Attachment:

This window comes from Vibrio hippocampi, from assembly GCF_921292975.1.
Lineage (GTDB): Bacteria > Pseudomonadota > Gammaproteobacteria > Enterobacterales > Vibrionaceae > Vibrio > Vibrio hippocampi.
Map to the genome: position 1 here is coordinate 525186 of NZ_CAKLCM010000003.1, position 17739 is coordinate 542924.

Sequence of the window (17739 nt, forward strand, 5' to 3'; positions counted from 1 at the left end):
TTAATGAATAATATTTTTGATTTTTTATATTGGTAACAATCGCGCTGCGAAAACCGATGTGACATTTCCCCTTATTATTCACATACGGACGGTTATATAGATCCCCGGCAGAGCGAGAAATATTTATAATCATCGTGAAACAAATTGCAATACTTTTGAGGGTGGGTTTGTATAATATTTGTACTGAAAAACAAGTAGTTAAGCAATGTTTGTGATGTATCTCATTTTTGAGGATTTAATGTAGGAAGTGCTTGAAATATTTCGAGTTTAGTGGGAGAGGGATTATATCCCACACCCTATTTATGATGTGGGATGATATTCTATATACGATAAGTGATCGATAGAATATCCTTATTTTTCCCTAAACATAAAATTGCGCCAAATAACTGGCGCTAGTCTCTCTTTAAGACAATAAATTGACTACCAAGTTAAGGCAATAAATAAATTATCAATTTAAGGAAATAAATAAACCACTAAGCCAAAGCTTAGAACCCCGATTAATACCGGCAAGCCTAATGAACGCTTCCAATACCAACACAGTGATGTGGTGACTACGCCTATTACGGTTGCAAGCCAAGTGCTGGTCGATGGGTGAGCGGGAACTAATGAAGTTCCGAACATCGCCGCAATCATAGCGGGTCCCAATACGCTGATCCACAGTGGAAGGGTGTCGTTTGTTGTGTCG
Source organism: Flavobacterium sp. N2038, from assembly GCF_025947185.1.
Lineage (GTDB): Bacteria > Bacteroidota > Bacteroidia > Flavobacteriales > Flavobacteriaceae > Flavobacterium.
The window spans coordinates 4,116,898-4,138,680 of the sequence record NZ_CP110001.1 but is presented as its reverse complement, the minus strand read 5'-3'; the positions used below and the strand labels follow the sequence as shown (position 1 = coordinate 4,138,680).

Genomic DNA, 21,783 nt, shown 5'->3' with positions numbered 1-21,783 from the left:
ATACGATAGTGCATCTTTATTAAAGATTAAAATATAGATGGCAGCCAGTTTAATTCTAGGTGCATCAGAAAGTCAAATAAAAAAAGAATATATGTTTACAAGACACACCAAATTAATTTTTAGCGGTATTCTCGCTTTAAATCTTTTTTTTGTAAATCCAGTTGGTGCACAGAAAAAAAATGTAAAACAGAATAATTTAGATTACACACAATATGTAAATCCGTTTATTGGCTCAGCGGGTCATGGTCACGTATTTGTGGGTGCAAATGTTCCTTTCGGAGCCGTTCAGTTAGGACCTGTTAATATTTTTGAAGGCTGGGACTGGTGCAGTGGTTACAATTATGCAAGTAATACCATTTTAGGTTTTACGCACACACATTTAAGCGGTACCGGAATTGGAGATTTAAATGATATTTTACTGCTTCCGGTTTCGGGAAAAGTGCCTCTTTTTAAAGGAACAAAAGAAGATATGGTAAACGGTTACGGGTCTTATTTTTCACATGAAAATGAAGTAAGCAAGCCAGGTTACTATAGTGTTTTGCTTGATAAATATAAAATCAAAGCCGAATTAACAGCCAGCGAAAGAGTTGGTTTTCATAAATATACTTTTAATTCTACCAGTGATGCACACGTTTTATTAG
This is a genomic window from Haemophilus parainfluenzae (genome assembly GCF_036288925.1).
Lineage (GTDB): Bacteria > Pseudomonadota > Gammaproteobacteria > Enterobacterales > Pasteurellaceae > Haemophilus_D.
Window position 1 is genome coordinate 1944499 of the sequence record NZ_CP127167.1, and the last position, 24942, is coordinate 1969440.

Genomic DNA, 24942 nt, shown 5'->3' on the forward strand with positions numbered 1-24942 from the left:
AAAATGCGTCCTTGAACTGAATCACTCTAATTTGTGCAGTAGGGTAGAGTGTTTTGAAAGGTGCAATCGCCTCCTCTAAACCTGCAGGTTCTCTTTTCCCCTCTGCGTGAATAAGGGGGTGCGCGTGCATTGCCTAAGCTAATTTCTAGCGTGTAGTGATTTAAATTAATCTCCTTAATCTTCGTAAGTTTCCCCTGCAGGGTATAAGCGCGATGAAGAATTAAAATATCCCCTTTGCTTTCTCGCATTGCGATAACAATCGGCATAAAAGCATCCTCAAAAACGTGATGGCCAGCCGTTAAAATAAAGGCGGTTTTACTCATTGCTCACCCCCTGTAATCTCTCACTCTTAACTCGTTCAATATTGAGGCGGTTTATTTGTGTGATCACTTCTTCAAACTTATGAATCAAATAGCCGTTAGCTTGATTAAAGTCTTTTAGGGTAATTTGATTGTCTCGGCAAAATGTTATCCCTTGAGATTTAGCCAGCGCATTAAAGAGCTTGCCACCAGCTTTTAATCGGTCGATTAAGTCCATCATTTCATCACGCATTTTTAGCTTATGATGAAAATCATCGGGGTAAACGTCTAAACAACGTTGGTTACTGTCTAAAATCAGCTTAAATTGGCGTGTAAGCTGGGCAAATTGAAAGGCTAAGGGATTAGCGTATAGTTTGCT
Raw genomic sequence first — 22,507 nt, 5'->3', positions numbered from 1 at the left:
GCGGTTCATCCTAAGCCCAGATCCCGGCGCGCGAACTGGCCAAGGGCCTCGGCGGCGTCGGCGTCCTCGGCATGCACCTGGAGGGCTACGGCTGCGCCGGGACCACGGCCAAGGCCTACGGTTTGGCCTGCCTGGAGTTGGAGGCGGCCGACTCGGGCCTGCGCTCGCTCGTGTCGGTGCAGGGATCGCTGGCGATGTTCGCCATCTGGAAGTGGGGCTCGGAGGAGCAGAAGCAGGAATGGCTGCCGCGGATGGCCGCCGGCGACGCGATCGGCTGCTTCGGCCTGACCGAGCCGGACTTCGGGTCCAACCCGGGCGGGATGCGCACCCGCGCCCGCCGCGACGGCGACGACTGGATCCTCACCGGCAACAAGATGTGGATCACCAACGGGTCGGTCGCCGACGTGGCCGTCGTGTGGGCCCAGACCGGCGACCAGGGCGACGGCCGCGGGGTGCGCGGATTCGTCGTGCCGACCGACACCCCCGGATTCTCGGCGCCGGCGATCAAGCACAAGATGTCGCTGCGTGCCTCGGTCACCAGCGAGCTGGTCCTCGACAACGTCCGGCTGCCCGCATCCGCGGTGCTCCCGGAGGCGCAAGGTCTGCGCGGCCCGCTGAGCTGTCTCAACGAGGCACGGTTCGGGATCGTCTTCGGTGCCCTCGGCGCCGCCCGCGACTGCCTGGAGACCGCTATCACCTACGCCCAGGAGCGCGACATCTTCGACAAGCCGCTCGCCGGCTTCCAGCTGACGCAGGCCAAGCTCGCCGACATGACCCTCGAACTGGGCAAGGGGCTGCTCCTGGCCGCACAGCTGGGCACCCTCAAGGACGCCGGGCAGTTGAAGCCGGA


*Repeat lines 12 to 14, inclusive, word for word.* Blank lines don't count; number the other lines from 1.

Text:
Lineage (GTDB): Bacteria > Pseudomonadota > Gammaproteobacteria > Enterobacterales > Pasteurellaceae > Haemophilus_D.
Window position 1 is genome coordinate 1944499 of the sequence record NZ_CP127167.1, and the last position, 24942, is coordinate 1969440.

Genomic DNA, 24942 nt, shown 5'->3' on the forward strand with positions numbered 1-24942 from the left: